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Registered Nurse (RN)
Pharmacological Nursing
Clozapine (Clozaril)

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Clozapine (Clozaril)

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Clozapine (Clozaril)

Clozapine (Clozaril) is an atypical antipsychotic agent (second-generation antipsychotic, SGA) that works by antagonizing serotonergic and dopaminergic receptors. It is indicated for treatment-resistant psychotic disorders such as Schizophrenia, especially in patients in whom other treatments have failed. In addition, patients who have Parkinson’s disease can use this drug to manage levodopa-induced psychosis. Clozapine is known to induce multiple side effects like agranulocytosis, weight gain, and seizures; thus, weekly lab tests should be done. Patients may even complain of sedation and can experience myocarditis or orthostatic hypotension. Clozapine interacts with many drugs and should not be taken with alcohol, other CNS depressants, or drugs that suppress bone marrow function, such as anticancer drugs. Prescribers are required to be certified in the Risk Evaluation and Mitigation Strategy (REMS) mandated by the FDA prior to prescribing this medication due to its unique side effect profile.
Atypical Antipsychotic
A-tipi Anti-tie-psychiatrist

Clozapine is a second-generation atypical antipsychotic drug given to patients who are unresponsive to other atypical medications for the treatment of psychosis. Atypical antipsychotics are less likely to cause extrapyramidal symptoms than typical antipsychotics, like Haloperidol.


This medication is used in patients who are intolerant or unresponsive to other therapies for schizophrenia.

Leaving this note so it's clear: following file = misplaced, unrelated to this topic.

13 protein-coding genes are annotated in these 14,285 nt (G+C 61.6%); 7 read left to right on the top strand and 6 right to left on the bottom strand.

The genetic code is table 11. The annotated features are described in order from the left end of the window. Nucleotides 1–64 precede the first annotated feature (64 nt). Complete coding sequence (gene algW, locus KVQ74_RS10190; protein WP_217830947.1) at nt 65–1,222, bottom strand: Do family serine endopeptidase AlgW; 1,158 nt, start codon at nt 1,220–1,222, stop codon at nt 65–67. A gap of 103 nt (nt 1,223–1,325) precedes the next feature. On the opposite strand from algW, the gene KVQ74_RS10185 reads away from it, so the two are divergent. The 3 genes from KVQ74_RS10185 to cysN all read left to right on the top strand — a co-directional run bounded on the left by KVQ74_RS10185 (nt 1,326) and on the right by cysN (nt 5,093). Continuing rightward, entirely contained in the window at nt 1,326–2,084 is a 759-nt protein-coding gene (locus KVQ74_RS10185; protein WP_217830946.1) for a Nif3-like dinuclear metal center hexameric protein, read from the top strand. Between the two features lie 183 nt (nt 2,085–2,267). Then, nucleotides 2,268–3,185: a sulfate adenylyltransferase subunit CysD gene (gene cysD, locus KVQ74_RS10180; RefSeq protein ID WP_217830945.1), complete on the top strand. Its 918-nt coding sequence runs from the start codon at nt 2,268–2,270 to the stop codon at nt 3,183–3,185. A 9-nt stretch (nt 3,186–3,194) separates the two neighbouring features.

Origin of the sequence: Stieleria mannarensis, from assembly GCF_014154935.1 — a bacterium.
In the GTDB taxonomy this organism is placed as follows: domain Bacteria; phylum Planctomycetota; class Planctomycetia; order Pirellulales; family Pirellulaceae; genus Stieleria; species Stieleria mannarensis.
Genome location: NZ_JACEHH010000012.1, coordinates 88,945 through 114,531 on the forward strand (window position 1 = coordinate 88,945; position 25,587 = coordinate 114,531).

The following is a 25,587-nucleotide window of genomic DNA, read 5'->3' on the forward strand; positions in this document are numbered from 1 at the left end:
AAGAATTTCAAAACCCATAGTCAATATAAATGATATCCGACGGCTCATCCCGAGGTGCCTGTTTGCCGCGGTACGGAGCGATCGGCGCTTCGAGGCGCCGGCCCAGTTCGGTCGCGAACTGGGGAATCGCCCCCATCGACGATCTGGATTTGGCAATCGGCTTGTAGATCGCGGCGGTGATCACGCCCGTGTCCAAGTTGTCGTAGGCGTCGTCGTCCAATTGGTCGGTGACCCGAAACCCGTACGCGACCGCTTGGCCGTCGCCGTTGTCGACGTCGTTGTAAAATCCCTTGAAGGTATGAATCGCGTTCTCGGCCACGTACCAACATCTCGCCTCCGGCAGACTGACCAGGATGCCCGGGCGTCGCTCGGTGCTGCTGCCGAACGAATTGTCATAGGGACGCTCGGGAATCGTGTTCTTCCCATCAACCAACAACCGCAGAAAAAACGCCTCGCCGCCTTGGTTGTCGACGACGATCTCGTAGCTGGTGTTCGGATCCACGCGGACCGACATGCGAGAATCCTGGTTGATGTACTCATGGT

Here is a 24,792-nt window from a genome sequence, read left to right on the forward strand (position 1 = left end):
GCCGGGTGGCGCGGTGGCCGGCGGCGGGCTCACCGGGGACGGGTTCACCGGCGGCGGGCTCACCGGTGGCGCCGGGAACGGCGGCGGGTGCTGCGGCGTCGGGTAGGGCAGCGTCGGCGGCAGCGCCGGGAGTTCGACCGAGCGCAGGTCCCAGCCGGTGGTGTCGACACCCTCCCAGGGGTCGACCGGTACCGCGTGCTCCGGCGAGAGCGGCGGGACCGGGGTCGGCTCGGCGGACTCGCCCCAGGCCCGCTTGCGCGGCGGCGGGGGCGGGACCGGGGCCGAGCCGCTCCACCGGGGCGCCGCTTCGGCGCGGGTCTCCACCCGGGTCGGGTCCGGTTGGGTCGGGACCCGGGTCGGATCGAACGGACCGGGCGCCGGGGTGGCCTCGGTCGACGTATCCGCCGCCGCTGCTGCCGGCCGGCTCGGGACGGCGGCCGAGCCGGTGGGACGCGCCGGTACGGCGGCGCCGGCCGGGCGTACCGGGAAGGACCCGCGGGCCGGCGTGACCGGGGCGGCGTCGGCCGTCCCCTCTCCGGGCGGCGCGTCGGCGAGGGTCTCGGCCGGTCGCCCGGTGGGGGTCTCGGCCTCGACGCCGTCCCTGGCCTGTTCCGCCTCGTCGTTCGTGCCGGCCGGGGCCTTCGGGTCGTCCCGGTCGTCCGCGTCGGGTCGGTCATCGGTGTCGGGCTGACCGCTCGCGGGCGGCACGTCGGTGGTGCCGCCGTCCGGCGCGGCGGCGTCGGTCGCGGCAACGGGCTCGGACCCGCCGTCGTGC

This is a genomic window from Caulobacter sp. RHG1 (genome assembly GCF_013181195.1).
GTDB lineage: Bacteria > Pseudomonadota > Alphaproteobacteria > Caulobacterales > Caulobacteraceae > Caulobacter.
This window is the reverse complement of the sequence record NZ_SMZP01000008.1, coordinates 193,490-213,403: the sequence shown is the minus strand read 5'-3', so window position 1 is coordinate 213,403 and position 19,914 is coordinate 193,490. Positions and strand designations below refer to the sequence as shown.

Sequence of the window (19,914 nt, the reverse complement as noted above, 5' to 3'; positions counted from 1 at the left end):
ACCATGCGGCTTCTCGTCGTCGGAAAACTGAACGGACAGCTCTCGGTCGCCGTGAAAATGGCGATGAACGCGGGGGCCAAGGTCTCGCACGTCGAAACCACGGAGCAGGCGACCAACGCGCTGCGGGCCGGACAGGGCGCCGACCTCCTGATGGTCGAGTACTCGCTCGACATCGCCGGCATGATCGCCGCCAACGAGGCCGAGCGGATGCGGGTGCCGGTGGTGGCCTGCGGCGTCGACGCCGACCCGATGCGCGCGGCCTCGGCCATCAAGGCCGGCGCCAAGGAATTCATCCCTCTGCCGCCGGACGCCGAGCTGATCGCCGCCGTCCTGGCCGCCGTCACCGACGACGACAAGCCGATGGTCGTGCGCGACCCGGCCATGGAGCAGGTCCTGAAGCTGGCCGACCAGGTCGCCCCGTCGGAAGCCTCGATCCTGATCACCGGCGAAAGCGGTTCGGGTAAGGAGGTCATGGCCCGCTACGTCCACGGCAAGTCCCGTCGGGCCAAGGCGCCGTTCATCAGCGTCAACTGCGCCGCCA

Levodopa-Induced Psychosis
Levitating L-Doberman and Psychic

Clozapine has been shown to be effective in treating the psychosis associated with Levodopa use in patients with Parkinson’s disease. Furthermore, it can also diminish the tremor and dyskinesia associated with Parkinson’s disease.

Weight Gain
Up-arrow Weight-scale

Clozapine causes significant weight gain and leads to other metabolic effects as well. Patients develop impaired glucose metabolism, leading to diabetes, along with dyslipidemias and metabolic syndrome.

Hypersalivation (Sialorrhea)

A very common side effect of clozapine use is dose-dependent sialorrhea, or hypersalivation. Tolerance to this side effect typically does not develop, and this may persist for years. Risks of hypersalivation include aspiration, chronic cough, and hoarseness when speaking.


Myocarditis can be a fatal side effect of this medication and is most likely seen in the first month of treatment. Thus, patients should have their C-reactive protein (CRP) and troponin levels monitored for the first four weeks of treatment in order to assess for possible cardiac damage.


A major side effect that occurs with this medication is agranulocytosis, or a severe and dangerous decrease in white blood cell count. The cause is unknown and typically occurs with a gradual onset within the first six months of administration.


Due to dopaminergic blockade, this medication can lead to heavy sedation in patients.

Orthostatic Hypotension
Oar Hippo-BP

Clozapine may also cause orthostatic hypotension, with or without associated syncope. This side effect occurs because clozapine has anti-alpha-1 adrenergic effects, which may lead to decreased catecholamine release.

Constipation (Risk of Bowel Ileus)
Corked Con-toilet

Clozapine also binds and blocks cholinergic receptors, leading to various anticholinergic side effects, like constipation. It is important to note that sialorrhea, rather than dry mouth, is more commonly associated with this medication, as described in detail above. While patients may only complain of abdominal discomfort, this side effect can lead to more treacherous outcomes, such as bowel ileus, gastric outlet obstruction, and peritonitis with bowel infarction or perforation.

Weekly Lab Tests
Weekly-newspaper with Lab-coat and Test-tubes

Because agranulocytosis is a common fatal side effect, blood lab values are checked often. For the first six months, white blood cell (WBC) levels and absolute neutrophil count (ANC) are checked weekly. For the second six months, they are checked every two weeks. They must continue to be checked for four weeks after discontinuing treatment with the medication. C-reactive protein (CRP) and troponins are also followed because of the risk of myocarditis.


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